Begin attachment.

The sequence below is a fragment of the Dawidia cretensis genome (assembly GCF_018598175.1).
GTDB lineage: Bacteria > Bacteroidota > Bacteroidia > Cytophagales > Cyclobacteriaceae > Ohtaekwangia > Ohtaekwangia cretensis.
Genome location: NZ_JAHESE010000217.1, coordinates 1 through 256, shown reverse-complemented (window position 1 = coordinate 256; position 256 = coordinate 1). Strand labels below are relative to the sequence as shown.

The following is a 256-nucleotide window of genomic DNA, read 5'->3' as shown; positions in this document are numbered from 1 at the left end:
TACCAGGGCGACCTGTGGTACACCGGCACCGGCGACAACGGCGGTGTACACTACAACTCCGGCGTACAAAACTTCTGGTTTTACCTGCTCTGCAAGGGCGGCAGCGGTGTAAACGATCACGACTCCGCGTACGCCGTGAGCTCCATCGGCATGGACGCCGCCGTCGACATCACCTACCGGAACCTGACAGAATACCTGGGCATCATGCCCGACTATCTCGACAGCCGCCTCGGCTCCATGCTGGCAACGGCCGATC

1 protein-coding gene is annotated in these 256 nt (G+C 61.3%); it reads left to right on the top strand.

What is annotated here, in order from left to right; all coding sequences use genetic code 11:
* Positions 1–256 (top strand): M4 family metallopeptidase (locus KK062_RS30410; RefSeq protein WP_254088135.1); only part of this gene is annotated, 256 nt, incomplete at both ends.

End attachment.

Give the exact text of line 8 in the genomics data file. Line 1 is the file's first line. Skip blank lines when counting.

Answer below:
* Positions 1–256 (top strand): M4 family metallopeptidase (locus KK062_RS30410; RefSeq protein WP_254088135.1); only part of this gene is annotated, 256 nt, incomplete at both ends.